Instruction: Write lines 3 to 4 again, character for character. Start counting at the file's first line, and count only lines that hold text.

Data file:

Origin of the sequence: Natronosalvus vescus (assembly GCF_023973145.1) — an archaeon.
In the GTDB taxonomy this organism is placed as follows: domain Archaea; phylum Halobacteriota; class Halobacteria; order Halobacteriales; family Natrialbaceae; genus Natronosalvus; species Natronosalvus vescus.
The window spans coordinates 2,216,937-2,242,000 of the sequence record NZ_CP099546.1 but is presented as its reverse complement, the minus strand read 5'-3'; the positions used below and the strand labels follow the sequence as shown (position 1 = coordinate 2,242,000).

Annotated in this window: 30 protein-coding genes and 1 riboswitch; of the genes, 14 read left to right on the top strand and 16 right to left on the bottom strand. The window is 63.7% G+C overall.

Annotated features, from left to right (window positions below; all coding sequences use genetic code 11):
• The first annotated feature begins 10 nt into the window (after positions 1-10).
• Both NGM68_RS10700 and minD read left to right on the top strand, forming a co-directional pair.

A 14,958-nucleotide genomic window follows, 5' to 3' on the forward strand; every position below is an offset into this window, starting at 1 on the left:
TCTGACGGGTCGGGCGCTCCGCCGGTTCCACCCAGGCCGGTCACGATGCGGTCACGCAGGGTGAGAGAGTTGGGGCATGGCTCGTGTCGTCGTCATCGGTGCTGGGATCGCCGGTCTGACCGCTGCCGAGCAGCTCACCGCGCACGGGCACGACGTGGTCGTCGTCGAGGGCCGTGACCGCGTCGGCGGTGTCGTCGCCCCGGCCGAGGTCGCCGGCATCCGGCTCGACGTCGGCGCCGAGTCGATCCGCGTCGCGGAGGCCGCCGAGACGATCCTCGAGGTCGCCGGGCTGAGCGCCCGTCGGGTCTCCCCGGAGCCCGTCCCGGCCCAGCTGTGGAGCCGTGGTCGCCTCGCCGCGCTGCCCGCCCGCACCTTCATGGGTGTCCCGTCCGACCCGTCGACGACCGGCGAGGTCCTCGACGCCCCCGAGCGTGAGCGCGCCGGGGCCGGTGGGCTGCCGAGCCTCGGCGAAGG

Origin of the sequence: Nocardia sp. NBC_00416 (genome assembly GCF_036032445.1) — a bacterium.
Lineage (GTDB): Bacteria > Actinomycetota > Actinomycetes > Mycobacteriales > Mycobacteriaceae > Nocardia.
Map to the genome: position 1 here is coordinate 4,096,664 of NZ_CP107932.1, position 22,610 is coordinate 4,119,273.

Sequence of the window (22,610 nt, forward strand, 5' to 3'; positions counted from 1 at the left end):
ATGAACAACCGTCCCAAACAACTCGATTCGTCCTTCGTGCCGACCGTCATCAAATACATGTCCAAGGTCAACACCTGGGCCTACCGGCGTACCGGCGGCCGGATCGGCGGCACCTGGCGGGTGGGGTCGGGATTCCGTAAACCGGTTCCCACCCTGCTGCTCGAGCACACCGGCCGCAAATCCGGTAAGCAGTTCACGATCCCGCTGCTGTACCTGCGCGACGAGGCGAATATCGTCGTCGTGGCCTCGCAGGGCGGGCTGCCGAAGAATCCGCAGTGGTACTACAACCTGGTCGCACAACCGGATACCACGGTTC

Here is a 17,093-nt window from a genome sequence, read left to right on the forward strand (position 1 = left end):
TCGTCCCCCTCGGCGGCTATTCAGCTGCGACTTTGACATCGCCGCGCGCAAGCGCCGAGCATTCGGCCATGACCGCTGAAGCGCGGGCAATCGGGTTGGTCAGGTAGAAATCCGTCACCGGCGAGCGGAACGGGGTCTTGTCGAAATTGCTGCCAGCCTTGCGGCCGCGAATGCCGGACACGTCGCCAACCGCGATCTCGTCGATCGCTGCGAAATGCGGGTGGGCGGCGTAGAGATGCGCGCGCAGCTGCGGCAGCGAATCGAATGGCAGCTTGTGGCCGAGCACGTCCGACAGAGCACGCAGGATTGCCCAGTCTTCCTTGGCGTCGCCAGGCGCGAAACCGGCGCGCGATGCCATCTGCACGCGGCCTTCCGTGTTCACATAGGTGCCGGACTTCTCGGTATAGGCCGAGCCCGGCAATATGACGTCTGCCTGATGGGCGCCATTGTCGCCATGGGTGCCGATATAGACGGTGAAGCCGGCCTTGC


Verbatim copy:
The window spans coordinates 2,216,937-2,242,000 of the sequence record NZ_CP099546.1 but is presented as its reverse complement, the minus strand read 5'-3'; the positions used below and the strand labels follow the sequence as shown (position 1 = coordinate 2,242,000).

Annotated in this window: 30 protein-coding genes and 1 riboswitch; of the genes, 14 read left to right on the top strand and 16 right to left on the bottom strand. The window is 63.7% G+C overall.